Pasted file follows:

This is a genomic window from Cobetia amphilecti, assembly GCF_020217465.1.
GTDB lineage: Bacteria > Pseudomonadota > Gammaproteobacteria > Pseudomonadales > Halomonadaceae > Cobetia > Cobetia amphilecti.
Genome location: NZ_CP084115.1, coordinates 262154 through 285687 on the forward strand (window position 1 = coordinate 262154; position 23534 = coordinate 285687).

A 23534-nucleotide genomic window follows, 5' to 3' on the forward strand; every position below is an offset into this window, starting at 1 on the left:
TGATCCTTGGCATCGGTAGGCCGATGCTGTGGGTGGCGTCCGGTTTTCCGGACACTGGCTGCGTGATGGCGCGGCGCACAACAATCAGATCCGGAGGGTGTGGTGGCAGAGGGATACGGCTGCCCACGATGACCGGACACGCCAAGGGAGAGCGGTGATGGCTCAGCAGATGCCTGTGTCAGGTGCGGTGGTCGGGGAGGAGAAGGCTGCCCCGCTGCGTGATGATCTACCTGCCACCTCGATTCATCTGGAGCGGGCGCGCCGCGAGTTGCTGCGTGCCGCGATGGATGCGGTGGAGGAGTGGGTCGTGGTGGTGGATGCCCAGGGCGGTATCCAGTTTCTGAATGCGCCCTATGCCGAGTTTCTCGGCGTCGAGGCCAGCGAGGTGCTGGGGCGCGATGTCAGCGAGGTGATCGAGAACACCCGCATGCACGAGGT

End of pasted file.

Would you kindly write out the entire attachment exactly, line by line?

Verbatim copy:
This is a genomic window from Cobetia amphilecti, assembly GCF_020217465.1.
GTDB lineage: Bacteria > Pseudomonadota > Gammaproteobacteria > Pseudomonadales > Halomonadaceae > Cobetia > Cobetia amphilecti.
Genome location: NZ_CP084115.1, coordinates 262154 through 285687 on the forward strand (window position 1 = coordinate 262154; position 23534 = coordinate 285687).

A 23534-nucleotide genomic window follows, 5' to 3' on the forward strand; every position below is an offset into this window, starting at 1 on the left:
TGATCCTTGGCATCGGTAGGCCGATGCTGTGGGTGGCGTCCGGTTTTCCGGACACTGGCTGCGTGATGGCGCGGCGCACAACAATCAGATCCGGAGGGTGTGGTGGCAGAGGGATACGGCTGCCCACGATGACCGGACACGCCAAGGGAGAGCGGTGATGGCTCAGCAGATGCCTGTGTCAGGTGCGGTGGTCGGGGAGGAGAAGGCTGCCCCGCTGCGTGATGATCTACCTGCCACCTCGATTCATCTGGAGCGGGCGCGCCGCGAGTTGCTGCGTGCCGCGATGGATGCGGTGGAGGAGTGGGTCGTGGTGGTGGATGCCCAGGGCGGTATCCAGTTTCTGAATGCGCCCTATGCCGAGTTTCTCGGCGTCGAGGCCAGCGAGGTGCTGGGGCGCGATGTCAGCGAGGTGATCGAGAACACCCGCATGCACGAGGT